With significant morning rain, it was a little disappointing to discover the three giant covers had been keeping the area just beyond the long-on boundary dry. It mattered little, and with the pitch looking like a pitch, I chose to bat.

    Best to get the chaff out the way first, so I sent the two Aussies in to open. To be fair to Faggie, he is probably the fourth best batsman in his own country, although that’s not saying much of course. Despite being Australian openers, they both did a fine job. Conan looked assured in both attack and defence. Like an Englishman really. When Faggie eventually received a delivery suitable to demonstrate his favoured cut shot, the floodgates opened, and he accumulated runs like Steve Smith before his dodgeball audition failure. Conan was out caught in the covers just as he was looking good, and having made yet another top draw half century, Faggie went the same way. A great start though.

    Following them to the crease was Kiwi Scott and Tom’s mate Sean, who did well to keep out a series of yorkers, before driving nicely through the covers for runs. Sadly, some wandering outside the crease and ruthless umpiring at square leg curtailed Sean’s innings, but hopefully he will get to see a bit more of him next season.

    Having been triggered by me at the Whalers, Scott looked a little apprehensive when requesting a guard from the same umpire. However, despite storm clouds hovering all day, there was to be no repeat strike of lightning. That’s not to say that tall buildings were not in danger from `violent bolts of energy’, with the young Kiwi sending a host of deliveries ricocheting off neighbouring roofs. I counted at least two huge sixes and several other boundaries. Things were going very well.

    When Scott was eventually out, Alan immediately took up the reigns and the scoreboard continued to tick over nicely as he found gaps in the field. At the other end, Radio John, offering an excuse of not having held a bat for 25 years, looked like a man that had forgotten his glasses and hadn’t held a bat for 25 years. Despite this, he seemed to be enjoying himself.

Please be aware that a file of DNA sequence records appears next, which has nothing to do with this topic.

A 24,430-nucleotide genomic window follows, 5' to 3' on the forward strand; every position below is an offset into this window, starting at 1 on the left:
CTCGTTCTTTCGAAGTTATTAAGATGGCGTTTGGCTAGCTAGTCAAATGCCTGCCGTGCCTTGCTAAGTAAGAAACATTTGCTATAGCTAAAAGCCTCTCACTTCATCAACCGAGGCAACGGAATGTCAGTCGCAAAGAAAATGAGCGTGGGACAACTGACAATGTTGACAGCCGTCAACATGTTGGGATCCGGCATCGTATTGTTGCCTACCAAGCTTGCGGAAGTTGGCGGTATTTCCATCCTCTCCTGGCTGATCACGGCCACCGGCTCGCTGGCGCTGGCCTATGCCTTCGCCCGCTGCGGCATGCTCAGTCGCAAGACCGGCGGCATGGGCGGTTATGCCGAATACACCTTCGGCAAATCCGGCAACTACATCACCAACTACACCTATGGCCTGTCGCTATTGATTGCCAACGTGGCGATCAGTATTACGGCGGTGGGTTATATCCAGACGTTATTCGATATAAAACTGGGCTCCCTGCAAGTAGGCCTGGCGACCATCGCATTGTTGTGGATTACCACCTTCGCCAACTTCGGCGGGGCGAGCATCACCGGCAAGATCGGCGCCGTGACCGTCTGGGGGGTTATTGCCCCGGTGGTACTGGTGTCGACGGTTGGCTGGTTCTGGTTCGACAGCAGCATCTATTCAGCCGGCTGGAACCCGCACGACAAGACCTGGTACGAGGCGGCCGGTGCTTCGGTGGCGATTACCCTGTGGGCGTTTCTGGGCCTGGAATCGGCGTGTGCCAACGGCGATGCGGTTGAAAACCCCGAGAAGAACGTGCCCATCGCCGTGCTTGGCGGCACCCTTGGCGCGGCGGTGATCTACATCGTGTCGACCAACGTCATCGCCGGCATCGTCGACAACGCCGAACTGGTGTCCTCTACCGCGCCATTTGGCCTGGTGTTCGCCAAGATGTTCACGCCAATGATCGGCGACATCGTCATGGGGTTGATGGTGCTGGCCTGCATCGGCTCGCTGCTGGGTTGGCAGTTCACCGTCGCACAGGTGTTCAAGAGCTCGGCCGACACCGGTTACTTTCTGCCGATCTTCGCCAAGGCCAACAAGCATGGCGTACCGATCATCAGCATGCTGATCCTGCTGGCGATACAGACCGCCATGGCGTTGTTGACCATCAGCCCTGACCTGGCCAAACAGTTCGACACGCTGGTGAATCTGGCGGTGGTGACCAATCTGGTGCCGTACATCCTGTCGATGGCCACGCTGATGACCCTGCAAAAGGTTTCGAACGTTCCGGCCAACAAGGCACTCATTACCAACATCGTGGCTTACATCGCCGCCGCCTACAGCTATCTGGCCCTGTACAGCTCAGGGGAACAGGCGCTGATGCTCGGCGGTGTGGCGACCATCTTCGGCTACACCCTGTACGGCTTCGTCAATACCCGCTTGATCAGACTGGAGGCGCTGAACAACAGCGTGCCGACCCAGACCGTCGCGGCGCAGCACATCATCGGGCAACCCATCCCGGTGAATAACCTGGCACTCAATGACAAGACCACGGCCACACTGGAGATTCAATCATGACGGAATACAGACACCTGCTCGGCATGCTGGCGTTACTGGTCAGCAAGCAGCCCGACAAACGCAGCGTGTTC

As with England, the real engine room of the Quokkas batting is further down the order. Just before that, was Fruiti. Only kidding Fruiti. Boy you must love me. I demote you down the order, take you off after three maidens and then spend the afternoon calling you TD. Names are not my strong suit. A few years ago, my two cousins from America visited and on meeting them at a bar where I was drinking with friends I completely forgot their names. This made introducing them to my mates extremely challenging: “Paul, this is my cousins…er…from America…and er, this is my friend Paul…drinks anyone?”

    Speaking of TD, he was in next and immediately looked in inspired form, dispatching the Wantage bowling to all parts during a wonderful innings. Equally comfortable on the front foot, back foot, on and offside…blimey, no wonder the Quokkas T20 side does so well. With The Yak offering excellent support and then The Egg keeping things moving nicely, by the close of play, TD had got within three of his half century and the Quokkas had passed the 200 mark. Top stuff.

    Having enticed Alan to play on the promise of the World’s Greatest Cricket Tea™, there were some question marks over my pallet when presented with make-your-own-cheese-rolls, cold pizza and Jaffa cakes. [Ed: Where were the promised vodka jellies and chocolate orange marble cake Ches?] Over said tea we learned that when a fast bowler almost knocks an Australian batsman’s head off, that is the point at which you must forget that he cheated us out of the last Ashes (probably) and it is time to show him the love usually reserved for legends of the game that have retired. In between the crying about the boos at Lords, Radio John confirmed that he used to take a radio to the football and Kiwi Scott confirmed that New Zealand beat the Aussies at egg chasing. The good news just keeps on coming.